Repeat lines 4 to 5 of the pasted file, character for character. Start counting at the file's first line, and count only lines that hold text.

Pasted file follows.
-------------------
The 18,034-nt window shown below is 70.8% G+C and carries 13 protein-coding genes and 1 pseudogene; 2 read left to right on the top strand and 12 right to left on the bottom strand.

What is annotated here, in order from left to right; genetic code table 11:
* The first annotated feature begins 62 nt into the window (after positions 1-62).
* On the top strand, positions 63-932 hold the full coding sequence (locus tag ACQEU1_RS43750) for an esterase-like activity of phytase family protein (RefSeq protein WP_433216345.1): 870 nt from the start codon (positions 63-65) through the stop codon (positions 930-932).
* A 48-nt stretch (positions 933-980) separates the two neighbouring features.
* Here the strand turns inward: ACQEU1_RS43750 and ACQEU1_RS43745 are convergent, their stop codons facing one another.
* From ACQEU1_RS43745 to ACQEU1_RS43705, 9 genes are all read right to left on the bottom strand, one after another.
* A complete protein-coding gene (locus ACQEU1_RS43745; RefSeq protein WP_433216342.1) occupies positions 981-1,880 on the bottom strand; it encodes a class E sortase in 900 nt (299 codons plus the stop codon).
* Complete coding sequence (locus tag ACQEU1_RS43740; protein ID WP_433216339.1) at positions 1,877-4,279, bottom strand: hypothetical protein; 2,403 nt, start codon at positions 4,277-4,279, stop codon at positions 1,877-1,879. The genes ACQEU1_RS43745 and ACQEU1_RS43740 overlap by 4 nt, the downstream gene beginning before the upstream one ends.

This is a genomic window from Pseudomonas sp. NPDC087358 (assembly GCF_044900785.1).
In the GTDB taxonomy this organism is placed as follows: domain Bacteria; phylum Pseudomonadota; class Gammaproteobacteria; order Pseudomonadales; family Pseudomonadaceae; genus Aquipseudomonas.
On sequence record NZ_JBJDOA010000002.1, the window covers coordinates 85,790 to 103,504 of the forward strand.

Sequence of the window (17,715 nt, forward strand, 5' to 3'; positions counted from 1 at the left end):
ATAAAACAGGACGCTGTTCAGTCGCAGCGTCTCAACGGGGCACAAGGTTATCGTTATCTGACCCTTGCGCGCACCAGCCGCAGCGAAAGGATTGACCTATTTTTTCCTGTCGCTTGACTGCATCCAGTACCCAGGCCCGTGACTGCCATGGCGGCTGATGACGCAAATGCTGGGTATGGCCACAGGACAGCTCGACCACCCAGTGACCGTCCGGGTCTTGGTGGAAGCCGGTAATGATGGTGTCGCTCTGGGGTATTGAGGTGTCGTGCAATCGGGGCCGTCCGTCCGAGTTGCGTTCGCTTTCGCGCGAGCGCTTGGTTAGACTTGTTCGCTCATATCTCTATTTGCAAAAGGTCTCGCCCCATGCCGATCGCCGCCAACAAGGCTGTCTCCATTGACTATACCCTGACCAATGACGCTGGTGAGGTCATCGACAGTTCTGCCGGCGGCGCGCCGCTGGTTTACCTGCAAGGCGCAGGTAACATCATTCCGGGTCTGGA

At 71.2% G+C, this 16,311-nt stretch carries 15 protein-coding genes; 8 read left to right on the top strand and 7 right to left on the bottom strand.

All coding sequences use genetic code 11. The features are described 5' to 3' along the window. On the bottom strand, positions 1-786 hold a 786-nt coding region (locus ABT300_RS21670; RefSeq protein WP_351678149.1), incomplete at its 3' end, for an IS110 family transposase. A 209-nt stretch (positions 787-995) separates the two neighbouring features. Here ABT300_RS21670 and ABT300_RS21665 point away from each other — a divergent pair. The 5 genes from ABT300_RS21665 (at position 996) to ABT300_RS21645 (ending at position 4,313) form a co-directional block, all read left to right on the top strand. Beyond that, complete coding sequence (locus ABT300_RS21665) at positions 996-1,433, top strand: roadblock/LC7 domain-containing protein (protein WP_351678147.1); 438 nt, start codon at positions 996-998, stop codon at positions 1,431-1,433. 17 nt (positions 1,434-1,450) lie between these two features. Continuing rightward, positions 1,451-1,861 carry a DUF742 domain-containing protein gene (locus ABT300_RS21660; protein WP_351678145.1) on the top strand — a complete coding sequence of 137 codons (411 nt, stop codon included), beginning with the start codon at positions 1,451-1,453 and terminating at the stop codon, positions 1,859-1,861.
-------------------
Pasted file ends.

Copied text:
* On the top strand, positions 63-932 hold the full coding sequence (locus tag ACQEU1_RS43750) for an esterase-like activity of phytase family protein (RefSeq protein WP_433216345.1): 870 nt from the start codon (positions 63-65) through the stop codon (positions 930-932).
* A 48-nt stretch (positions 933-980) separates the two neighbouring features.